Venice began its existence as a hideout for people following the collapse of the Western Roman empire. Barbarians would come down from the north and those who occupied nearby villages would head out to the islands to escape. Then the barbarians would leave and the islanders would go back to their homes. This went on for a while, then Atilla the Hun shows up. Unlike his lightweight predecessors, Attila was all business. He burned every village and everything else in sight. However, even he didn’t feel like slogging out to the islands.
This time the islanders were fed up. Rather than going back to the mainland and re-building for the umpteenth time, they decided to stay. Only problem was, the islands were mostly marshes and the people quickly got tired of sinking into the mud every time they tried to go someplace. Then, somebody hit on the idea of driving stakes into the muck for people to walk on. Brilliant!
Many of these people were fishermen so they knew that the best, most water resistant boats were made of alder wo0d. Soon they were sending barge after barge across the Adriatic to bring back alder logs. They would then trim them to roughly fifteen feet in length and start driving them in. After they finished this they would build wooden (later stone) platforms on top and build buildings. When one of the large churches was built in the 1600’s it was recorded that it took 1,106,657 wooden stakes and two years and two months of pile driving just to build the base. Along the way, the Venetians managed to wipe out the forests of Croatia and Slovenia.
I am telling this story only because today, much of Venice is still supported by those very same stakes, now hundreds of years old. Apparently, the muck does not allow wood-eating creatures to survive. Problem is, muck is still muck and little by little Venice is sinking. Not much. Maybe a millimeter per year. But over time it still adds up. Is that the biggest problem Venice faces? Not hardly. What is the biggest problem? Guess.
Typically Venice floods about a hundred times a year, usually from October through winter. This phenomena is called the acqua alta and is generally more of a nuisance than anything more serious. If you decided to go to Venice then, you might encounter this:
Photo from Rick Steves
Photo from Rick Steves.
It has long been understood that Venice is a city living on borrowed time. But given the current climate it is not hard to imagine that time is running out. I suggest you move this city to the top of your wish list. Now, to change the subject.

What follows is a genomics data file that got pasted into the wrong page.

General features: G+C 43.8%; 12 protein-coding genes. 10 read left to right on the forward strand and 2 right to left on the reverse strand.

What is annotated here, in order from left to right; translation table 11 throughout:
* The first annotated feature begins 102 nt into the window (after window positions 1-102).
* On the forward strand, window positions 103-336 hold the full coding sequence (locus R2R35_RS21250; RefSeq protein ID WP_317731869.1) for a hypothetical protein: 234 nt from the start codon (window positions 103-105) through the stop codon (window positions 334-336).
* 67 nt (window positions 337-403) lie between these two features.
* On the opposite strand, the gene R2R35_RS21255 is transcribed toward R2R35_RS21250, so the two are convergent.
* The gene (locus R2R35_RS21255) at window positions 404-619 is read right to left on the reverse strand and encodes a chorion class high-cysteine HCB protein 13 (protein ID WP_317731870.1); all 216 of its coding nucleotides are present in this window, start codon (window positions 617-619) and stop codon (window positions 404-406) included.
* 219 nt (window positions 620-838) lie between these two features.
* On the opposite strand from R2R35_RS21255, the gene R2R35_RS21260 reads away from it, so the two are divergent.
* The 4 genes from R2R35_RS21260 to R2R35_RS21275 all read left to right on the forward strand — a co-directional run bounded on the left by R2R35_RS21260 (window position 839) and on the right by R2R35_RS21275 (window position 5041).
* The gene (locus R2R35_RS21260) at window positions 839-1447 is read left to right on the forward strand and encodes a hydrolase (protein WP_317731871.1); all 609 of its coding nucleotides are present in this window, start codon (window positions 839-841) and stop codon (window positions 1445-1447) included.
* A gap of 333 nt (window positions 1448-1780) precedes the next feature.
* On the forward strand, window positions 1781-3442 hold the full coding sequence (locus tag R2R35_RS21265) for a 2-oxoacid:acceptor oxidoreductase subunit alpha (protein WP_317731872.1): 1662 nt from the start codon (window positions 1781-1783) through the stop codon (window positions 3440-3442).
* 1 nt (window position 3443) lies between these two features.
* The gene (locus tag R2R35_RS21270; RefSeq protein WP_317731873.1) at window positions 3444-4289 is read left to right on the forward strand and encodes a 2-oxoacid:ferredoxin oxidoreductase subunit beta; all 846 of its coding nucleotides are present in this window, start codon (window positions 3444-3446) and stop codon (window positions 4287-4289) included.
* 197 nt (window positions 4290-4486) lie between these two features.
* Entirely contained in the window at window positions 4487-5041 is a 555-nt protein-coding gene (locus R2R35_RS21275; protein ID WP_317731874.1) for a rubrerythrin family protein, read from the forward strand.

After going through my bazillion photos I realized that I had left out of few from Saint Mark’s basilica, actually some details you see in the picture above,
If you are considering marble counter tops, what better place to look at samples?
The replica horses:
I really can’t get enough of this place.
Often we would be late getting back to the hotel and just as often we would fail to make reservations at any restaurant. Fortunately the hotel staff would bail us out by contacting their friends to let us in. This generally led to evening strolls through the neighborhood. There are always people out, though, so safety is not a concern.
Although this street looks a little foreboding, there were lots of people behind us when I took this.
It led us to this place:
If you order meat for your pizza, sandwich or salad, they cut it fresh!
The big thing in Venice is Murano glass, which, not surprisingly, I’d never heard of. Murano is an island near Venice and tourists flock there like pigeons in a peanut factory. While we did not have time to join them, plenty of glass was available in the city proper. Here is the result of Dianne’s very deliberate and well-done shopping,
Plenty of room for these in the carry-ons!
Earlier I had mentioned the Correr Museum, which is on the opposite end of Piazza San Marco from the basilica. Here a few highlights;
This is the Doges library, all the books being leather bound.
A very fine coin collection. Each Doge, apparently, felt the need to have their reign memorialized on coins. Some obviously preferred gold.
Later in Venetian history the city became famous for the Masked Ball. Young upper-crust gentlemen would descend on the city each year from other city states with the idea of engaging in a little hanky-panky with young ladies of the area. Some of these ladies apparently were troubled by matters of stature. Well, problem solved!
And so, people, it was time to say goodbye to Venice. We were trapped like all the other tourists, but we were enchanted as well. We would gladly return. One last look out the room of our hotel,
before we made a mad dash for the front desk so they could call us a guy to move our now heavier bags across that bridge. Soon he shows up, possibly a member of the WHHS Class of ’56.
But, not only did he take all this stuff across the bridge, he took us to a secret entrance to the train station which led directly to the trains! Well worth the 20 euro!
We were sittin; at the railway station, had a ticket for our destination.Florence!
But this pretty well sums up our feeling about Venice: